Hopefully, you were able to read the last 3 practice tips (July Update and August Newsletters) – Tips for Improving (Part 1, 2 and 3).

In those practice tips we discussed how we work with our students to create new habits rather than breaking old habits.  It is essentially impossible to break bad habits (our mind / body is not set up that way)… but we are set up to be able to create new habits and ultimately make changes / create new movements, etc.  we want.

We talked about a book we strongly recommend – The Little Book of Talent / 52 Tips for Improving Your Skills by Daniel Coyle

It is described as a manual for building a faster brain and a better you.  It is an easy-to-use hand book of scientifically proven, field tested methods to improve your skills – your skills, your kids’ skills, your organization’s skills – in sports, music, art, math and business.  The product of five years of reporting from the world’s greatest talent hotbeds and interviews with successful master coaches, it distills the daunting complexity of skill development into 52 clear, concise directives.  Whether you are 10 or 100, this is an essential guide for anyone who ever asked, “How do I get better?”



This book is available at Amazon.com

The last instructional newsletters (Tips for Improvement Part 1, 2 and 3) we talked about the following tips:

1.  Staring at who you want to become.

2.  Spending 15 minutes a day engraving the skills on your brain.

3.  Stealing without apology.

4.   Buying (and keeping) a notebook.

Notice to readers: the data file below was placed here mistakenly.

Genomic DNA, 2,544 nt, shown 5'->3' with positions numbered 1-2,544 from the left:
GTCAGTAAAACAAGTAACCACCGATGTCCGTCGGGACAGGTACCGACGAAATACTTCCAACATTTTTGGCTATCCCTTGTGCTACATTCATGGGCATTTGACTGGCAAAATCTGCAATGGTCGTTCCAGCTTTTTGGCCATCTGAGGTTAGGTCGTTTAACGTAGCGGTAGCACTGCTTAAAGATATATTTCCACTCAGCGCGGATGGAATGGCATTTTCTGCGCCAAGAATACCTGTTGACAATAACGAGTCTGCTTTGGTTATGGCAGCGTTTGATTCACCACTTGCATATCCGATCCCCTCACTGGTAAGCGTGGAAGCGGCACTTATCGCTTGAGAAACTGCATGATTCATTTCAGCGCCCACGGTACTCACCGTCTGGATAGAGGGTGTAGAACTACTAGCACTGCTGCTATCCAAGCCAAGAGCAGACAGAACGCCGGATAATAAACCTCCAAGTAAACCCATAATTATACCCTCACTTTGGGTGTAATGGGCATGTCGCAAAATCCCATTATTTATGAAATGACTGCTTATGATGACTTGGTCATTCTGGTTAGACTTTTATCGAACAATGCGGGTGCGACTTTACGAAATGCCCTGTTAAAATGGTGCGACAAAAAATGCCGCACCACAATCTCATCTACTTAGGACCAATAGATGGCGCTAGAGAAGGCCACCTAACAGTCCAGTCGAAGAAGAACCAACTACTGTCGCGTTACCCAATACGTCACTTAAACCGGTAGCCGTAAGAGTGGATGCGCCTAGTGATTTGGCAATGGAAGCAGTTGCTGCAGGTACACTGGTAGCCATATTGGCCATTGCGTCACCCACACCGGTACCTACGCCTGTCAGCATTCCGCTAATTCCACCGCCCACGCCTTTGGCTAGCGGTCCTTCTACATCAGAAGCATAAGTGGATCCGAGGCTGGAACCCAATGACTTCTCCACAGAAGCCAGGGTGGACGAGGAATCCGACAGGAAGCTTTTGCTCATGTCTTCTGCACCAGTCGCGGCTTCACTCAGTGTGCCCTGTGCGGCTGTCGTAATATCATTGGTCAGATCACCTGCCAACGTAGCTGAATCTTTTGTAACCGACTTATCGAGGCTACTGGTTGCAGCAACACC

5.  Be willing to be stupid

6.  Choose spartan over luxurious

7.  Before you start, figure out if it’s a hard skill or a soft skill

8.  To build hard skills, work like a careful carpenter

9.  To build soft skills, play like a skateboarder

10. Honor the hard skills

11. Don’t fall for the prodigy myth

This instructional newsletter (Part 4) we cover the next 4 tips for improving your skills and relate them to you learning / working on your single plane swing and golf game.

12.  Pick a High-Quality Teacher or Coach

There is good section of the book on how to pick a high-quality teacher or coach.  I will assume you have already “picked” Moe Norman single plane golf swing as the instruction you have chosen to follow.  Some points to focus on with a teacher or coach:

– A teacher needs to watch his / her student closely.

– Is action oriented, wanting you to make changes not spend a lot of time “chatting”…

– Is honest – telling you the truth about your performance in clear instruction.  This is not personal, it’s information you can use to get better.

– Gives clear directions

– Loves teaching fundamentals

– Has experience

We pride ourselves at the GGA in all the above characteristics and hope all those that come to us for instruction will see us a high-quality teachers / coaches.

13.  Find the Sweet Spot

There is a place, right on the edge of your ability, where you learn best and fastest.  It’s called the sweet spot.  Here’s how to find it.

There are 3 different “zones” in which you can practice / learn: